"Their rescuer was Mr. Benjamin Chaplin...who was sailing a converted trawler, Cleone, accompanied by the owner"
The Western Gazette, 22 April 1938
The Western Gazette, 22 April 1938
Benjamin William Chaplin was a professional yacht master, skipper and larger than life character. He was born in Brightlingsea, Essex in 1896, the eldest of four children. His father, also Benjamin Chaplin (1872 – 1918), was a Master mariner and was the sailing master of the Marquis of Ailsa’s ‘Bloodhound’, as well as serving aboard Sir Thomas Lipton’s ‘Shamrock II’ and the Herreshoff designed ‘Navahoe’ in the early 1900’s. Around 1910 the family moved to Itchen, Southampton. Benjamin Chaplin senior died during Patrol Service in 1918.
Chaplin was to follow in his fathers’ footsteps serving in the merchant navy until his discharge in 1920. A family story holds that he was shot in the leg running alcohol to America during Prohibition, which is given some support by a surviving shipping card dated 23 November 1923 linking him to the S. S. ‘Newton Bay’, whose owner during this period was a known ‘Rum Runner’. In 1924 Chaplin returned from New York on the Cunard passenger liner ‘Andania’ and his papers show he was a seaman living in Woolston, Southampton at this time. By 1934 Chaplin was a qualified yacht master living in Netley Abbey, near Southampton and served as a parish councillor for Hound and Netley Abbey from 1933/'34 to 1937/'38.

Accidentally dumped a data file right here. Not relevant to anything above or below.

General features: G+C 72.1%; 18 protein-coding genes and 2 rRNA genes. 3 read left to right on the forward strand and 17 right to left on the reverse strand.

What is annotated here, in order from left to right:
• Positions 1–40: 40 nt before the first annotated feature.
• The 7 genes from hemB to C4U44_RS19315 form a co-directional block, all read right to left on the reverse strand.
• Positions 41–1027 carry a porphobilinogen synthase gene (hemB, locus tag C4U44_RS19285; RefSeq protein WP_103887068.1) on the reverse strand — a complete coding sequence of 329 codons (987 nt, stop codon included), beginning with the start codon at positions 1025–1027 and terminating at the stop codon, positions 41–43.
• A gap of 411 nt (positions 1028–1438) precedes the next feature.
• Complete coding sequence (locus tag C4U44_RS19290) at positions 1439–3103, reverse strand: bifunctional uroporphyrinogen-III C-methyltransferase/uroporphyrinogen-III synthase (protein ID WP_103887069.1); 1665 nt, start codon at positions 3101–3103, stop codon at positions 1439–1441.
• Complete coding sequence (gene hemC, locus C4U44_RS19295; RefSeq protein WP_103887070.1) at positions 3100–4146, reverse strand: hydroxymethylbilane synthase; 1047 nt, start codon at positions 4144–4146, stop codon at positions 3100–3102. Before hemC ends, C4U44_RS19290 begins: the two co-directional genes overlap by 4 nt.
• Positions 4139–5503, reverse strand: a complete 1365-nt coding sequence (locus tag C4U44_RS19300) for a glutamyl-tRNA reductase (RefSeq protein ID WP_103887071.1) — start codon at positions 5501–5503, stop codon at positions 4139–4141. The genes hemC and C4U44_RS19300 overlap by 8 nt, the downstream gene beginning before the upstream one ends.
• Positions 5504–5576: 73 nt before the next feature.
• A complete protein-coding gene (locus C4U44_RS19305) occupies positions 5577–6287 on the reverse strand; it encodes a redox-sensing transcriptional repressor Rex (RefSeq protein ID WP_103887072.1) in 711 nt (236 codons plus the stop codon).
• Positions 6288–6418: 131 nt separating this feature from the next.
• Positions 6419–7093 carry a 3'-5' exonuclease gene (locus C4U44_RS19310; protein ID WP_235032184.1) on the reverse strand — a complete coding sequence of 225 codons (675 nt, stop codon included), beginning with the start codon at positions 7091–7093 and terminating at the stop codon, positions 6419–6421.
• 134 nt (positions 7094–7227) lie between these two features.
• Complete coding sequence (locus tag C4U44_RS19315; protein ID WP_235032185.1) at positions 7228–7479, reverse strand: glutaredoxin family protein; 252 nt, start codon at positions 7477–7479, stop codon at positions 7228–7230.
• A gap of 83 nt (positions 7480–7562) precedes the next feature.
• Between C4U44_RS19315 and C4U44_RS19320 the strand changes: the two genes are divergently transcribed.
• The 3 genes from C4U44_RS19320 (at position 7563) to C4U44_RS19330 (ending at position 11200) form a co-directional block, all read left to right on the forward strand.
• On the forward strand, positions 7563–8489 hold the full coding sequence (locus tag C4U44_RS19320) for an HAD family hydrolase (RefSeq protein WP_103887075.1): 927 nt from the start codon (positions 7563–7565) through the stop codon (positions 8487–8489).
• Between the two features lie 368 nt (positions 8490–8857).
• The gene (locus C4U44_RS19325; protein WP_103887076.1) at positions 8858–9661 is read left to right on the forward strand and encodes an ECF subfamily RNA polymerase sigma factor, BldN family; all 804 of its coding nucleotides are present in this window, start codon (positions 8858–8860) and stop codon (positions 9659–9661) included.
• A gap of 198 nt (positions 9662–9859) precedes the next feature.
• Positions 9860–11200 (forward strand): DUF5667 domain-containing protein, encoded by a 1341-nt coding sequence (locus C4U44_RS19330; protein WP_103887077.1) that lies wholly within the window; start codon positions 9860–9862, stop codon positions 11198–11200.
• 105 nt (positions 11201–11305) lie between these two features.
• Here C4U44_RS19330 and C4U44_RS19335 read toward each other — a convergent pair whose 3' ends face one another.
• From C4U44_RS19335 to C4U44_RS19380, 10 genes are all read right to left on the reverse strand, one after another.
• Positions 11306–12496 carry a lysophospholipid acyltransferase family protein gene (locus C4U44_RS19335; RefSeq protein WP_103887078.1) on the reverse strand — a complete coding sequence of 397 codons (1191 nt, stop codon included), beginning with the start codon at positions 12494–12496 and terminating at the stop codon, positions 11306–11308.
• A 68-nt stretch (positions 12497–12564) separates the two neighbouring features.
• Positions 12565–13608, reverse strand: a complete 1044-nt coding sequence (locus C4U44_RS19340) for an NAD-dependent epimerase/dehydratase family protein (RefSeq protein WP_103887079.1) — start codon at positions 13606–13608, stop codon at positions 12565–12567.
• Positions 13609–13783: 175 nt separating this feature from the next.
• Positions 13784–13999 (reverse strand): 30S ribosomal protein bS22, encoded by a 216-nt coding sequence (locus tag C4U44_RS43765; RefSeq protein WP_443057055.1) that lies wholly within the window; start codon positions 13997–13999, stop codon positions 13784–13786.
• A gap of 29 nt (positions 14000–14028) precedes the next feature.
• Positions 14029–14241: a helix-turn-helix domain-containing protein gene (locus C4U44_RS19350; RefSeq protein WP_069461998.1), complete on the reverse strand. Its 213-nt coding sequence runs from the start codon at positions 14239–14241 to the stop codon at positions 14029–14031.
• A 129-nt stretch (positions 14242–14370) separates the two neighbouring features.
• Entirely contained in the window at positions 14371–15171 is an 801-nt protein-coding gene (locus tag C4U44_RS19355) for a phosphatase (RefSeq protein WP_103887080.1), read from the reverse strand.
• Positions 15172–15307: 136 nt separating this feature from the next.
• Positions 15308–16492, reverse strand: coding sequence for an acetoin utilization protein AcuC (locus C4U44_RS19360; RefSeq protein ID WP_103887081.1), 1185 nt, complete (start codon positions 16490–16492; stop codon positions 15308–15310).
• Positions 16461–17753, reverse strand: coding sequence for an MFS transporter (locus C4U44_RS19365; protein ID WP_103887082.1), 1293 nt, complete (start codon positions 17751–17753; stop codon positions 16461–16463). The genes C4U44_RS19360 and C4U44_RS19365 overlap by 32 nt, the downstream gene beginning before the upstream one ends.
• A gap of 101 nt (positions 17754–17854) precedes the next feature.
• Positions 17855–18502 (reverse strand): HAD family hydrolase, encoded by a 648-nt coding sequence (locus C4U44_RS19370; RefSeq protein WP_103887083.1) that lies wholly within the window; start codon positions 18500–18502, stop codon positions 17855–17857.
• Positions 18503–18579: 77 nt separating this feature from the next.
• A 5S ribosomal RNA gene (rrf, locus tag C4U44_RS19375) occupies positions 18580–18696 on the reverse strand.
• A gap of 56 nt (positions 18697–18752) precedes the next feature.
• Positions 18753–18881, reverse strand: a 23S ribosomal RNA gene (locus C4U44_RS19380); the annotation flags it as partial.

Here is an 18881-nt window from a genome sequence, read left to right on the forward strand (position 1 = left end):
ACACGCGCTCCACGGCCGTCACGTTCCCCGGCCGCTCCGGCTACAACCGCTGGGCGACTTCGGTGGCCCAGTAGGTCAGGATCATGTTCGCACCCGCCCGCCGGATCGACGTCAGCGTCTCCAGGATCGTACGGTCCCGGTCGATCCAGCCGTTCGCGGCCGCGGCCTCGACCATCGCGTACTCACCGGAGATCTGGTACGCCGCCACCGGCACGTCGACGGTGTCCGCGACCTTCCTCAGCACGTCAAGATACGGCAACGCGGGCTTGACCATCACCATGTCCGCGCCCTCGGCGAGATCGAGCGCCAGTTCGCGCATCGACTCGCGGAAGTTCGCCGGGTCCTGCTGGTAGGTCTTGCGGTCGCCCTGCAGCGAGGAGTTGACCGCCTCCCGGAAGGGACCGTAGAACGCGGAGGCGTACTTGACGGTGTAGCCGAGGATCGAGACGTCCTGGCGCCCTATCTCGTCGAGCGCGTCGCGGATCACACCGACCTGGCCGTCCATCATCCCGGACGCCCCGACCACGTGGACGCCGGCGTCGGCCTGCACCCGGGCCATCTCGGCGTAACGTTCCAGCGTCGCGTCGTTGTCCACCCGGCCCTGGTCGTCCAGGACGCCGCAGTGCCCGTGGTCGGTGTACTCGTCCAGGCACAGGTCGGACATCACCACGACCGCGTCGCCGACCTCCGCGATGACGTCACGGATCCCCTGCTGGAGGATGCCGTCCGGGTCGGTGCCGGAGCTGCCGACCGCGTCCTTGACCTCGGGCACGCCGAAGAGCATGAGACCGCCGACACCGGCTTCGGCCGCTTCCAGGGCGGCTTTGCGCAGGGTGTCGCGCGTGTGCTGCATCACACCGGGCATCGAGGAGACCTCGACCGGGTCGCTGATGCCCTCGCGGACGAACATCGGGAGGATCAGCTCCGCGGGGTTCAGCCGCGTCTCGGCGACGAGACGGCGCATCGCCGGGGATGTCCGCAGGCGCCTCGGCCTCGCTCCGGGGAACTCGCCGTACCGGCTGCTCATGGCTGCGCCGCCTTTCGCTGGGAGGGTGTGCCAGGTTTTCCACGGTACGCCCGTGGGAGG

It seems likely that Regnart and Chaplin met in the mid 1930’s. Chaplin was “well known in Southampton” and like Regnart, was a keen sea angler:
“When an angler came ashore at Hamble, Hampshire, yesterday, he showed Captain Benjamin Chaplin, vice-commodore of the Hamble Angling and Cruising Club, a 25lb. tope he had caught in Southampton Water.
“I bet you 5s. you can’t do better than that,” he challenged. Captain Chaplin took on the bet, and later came ashore with a 40lb. tope, a 45lb. tope, and a 28lb. conger eel, all which he had caught within 20 minutes off Ryde Pier, Isle of Wight.” (Portsmouth Evening News, 27 June 1938).
Certainly, by the late 1930’s Chaplin was employed by Regnart to skipper his converted ketch, ‘Cleone’. She is recorded off the south coast on a number of occasions as well as attending events at Cowes in 1938 and 1939. One cruise in particular stands out. In April 1938 both men were aboard ‘Cleone’ mid passage from Poole to Weymouth, when Chaplin sighted a sinking yacht, the ‘Foam’, and quickly attempted to bring the ‘Cleone’ alongside to affect a rescue in heavy seas. The episode was widely reported in the press.
Given Chaplin’s involvement with ‘Cleone’, it’s possible that Regnart may also have asked him to skipper ‘Seran’ through the French canals to the Mediterranean in the mid to late 1930’s, although no documentary evidence has been found to date to support this.
In 1939 Regnart and Chaplin commissioned and subsequently co-owned the 'Jolie Brise', a traditional Essex fishing smack, built by C. Kidby & Son, Brightlingsea. The choice of vessel and yard is interesting given Chaplin's Essex roots. Their shared interests and shared ownership of the ‘Jolie Brise’ hint at a friendship beyond that of a purely working relationship.
In his later years Chaplin grew a large beard in which, legend has it, he caught a budgie that landed on him while at sea! He had retired by the 1950's and ran a pub in Cowes on the Isle of Wight. Chaplin died in 1959.